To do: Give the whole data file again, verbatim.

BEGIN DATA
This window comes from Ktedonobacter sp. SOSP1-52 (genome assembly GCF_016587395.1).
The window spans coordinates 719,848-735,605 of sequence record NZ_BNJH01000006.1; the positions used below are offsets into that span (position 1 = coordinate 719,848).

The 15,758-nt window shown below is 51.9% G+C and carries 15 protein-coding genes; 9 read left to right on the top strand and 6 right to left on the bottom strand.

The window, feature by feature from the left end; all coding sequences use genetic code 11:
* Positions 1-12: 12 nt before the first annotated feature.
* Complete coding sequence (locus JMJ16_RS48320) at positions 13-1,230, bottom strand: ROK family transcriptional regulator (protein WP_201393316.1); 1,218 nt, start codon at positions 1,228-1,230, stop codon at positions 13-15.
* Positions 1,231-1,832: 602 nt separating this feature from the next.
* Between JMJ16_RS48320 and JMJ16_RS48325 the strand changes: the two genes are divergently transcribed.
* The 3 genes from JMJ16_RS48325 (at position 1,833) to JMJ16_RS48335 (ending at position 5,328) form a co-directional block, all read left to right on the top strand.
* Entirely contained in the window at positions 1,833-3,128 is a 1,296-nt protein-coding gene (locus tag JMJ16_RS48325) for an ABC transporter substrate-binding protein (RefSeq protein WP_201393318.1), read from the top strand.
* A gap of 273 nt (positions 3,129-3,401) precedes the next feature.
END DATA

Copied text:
This window comes from Ktedonobacter sp. SOSP1-52 (genome assembly GCF_016587395.1).
The window spans coordinates 719,848-735,605 of sequence record NZ_BNJH01000006.1; the positions used below are offsets into that span (position 1 = coordinate 719,848).

The 15,758-nt window shown below is 51.9% G+C and carries 15 protein-coding genes; 9 read left to right on the top strand and 6 right to left on the bottom strand.

The window, feature by feature from the left end; all coding sequences use genetic code 11:
* Positions 1-12: 12 nt before the first annotated feature.
* Complete coding sequence (locus JMJ16_RS48320) at positions 13-1,230, bottom strand: ROK family transcriptional regulator (protein WP_201393316.1); 1,218 nt, start codon at positions 1,228-1,230, stop codon at positions 13-15.
* Positions 1,231-1,832: 602 nt separating this feature from the next.
* Between JMJ16_RS48320 and JMJ16_RS48325 the strand changes: the two genes are divergently transcribed.
* The 3 genes from JMJ16_RS48325 (at position 1,833) to JMJ16_RS48335 (ending at position 5,328) form a co-directional block, all read left to right on the top strand.
* Entirely contained in the window at positions 1,833-3,128 is a 1,296-nt protein-coding gene (locus tag JMJ16_RS48325) for an ABC transporter substrate-binding protein (RefSeq protein WP_201393318.1), read from the top strand.
* A gap of 273 nt (positions 3,129-3,401) precedes the next feature.